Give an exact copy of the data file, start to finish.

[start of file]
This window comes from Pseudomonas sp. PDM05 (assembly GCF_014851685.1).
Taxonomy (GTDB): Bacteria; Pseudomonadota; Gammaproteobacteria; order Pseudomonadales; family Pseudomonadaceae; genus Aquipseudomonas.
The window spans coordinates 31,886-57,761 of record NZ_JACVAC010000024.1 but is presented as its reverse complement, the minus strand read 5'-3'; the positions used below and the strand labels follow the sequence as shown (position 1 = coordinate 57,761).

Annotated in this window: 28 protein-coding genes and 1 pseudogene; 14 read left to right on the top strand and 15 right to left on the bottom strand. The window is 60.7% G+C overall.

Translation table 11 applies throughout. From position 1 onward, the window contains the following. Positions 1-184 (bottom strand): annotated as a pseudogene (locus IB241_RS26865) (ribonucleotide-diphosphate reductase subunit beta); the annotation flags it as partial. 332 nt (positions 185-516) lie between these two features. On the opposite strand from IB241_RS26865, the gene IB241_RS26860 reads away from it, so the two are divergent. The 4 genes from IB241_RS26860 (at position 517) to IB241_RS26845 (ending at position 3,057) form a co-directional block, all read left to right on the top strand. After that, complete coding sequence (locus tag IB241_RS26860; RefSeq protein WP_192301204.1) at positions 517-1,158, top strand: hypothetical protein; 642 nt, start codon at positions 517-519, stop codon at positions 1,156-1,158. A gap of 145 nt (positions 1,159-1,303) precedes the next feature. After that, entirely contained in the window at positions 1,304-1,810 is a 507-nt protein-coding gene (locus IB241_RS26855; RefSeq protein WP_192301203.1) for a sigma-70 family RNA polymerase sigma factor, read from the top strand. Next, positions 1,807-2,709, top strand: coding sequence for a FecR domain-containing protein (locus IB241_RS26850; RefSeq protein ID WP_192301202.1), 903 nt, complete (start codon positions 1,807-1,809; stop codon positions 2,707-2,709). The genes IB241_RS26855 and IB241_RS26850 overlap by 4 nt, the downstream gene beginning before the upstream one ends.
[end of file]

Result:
This window comes from Pseudomonas sp. PDM05 (assembly GCF_014851685.1).
Taxonomy (GTDB): Bacteria; Pseudomonadota; Gammaproteobacteria; order Pseudomonadales; family Pseudomonadaceae; genus Aquipseudomonas.
The window spans coordinates 31,886-57,761 of record NZ_JACVAC010000024.1 but is presented as its reverse complement, the minus strand read 5'-3'; the positions used below and the strand labels follow the sequence as shown (position 1 = coordinate 57,761).

Annotated in this window: 28 protein-coding genes and 1 pseudogene; 14 read left to right on the top strand and 15 right to left on the bottom strand. The window is 60.7% G+C overall.

Translation table 11 applies throughout. From position 1 onward, the window contains the following. Positions 1-184 (bottom strand): annotated as a pseudogene (locus IB241_RS26865) (ribonucleotide-diphosphate reductase subunit beta); the annotation flags it as partial. 332 nt (positions 185-516) lie between these two features. On the opposite strand from IB241_RS26865, the gene IB241_RS26860 reads away from it, so the two are divergent. The 4 genes from IB241_RS26860 (at position 517) to IB241_RS26845 (ending at position 3,057) form a co-directional block, all read left to right on the top strand. After that, complete coding sequence (locus tag IB241_RS26860; RefSeq protein WP_192301204.1) at positions 517-1,158, top strand: hypothetical protein; 642 nt, start codon at positions 517-519, stop codon at positions 1,156-1,158. A gap of 145 nt (positions 1,159-1,303) precedes the next feature. After that, entirely contained in the window at positions 1,304-1,810 is a 507-nt protein-coding gene (locus IB241_RS26855; RefSeq protein WP_192301203.1) for a sigma-70 family RNA polymerase sigma factor, read from the top strand. Next, positions 1,807-2,709, top strand: coding sequence for a FecR domain-containing protein (locus IB241_RS26850; RefSeq protein ID WP_192301202.1), 903 nt, complete (start codon positions 1,807-1,809; stop codon positions 2,707-2,709). The genes IB241_RS26855 and IB241_RS26850 overlap by 4 nt, the downstream gene beginning before the upstream one ends.